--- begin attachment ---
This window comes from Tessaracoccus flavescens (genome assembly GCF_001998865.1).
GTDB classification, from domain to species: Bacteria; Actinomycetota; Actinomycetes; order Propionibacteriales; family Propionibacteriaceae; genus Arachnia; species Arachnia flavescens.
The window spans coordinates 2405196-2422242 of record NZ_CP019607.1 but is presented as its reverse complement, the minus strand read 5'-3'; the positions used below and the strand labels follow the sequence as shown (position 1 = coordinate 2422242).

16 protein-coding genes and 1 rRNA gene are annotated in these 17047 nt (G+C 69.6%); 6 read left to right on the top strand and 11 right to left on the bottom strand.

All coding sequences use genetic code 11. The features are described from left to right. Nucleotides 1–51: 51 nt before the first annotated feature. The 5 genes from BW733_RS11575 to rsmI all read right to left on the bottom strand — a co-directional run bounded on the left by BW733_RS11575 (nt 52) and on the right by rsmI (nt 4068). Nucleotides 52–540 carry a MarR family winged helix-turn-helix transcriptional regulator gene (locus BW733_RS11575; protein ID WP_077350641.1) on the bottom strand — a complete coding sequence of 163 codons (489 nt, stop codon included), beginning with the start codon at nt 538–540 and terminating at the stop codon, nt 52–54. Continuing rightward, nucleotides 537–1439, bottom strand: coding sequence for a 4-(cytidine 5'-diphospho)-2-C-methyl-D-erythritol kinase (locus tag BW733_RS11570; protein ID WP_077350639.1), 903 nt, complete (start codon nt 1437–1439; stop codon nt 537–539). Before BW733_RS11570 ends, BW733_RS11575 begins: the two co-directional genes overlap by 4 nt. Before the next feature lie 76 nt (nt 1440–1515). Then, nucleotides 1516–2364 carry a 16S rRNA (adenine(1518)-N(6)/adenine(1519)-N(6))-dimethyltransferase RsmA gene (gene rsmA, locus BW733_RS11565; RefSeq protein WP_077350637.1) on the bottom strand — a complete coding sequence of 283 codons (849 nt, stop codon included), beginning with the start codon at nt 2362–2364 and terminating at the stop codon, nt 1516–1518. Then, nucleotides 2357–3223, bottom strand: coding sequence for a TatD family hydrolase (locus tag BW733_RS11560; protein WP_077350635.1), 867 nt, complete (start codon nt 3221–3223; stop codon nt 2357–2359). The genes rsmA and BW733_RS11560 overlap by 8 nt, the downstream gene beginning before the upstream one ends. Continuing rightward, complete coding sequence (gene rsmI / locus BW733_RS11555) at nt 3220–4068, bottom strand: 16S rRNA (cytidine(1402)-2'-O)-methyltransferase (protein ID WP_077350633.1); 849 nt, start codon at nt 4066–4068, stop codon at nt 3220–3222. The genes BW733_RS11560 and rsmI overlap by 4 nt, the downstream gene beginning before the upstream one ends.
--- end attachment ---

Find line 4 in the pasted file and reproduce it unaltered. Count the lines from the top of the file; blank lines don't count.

16 protein-coding genes and 1 rRNA gene are annotated in these 17047 nt (G+C 69.6%); 6 read left to right on the top strand and 11 right to left on the bottom strand.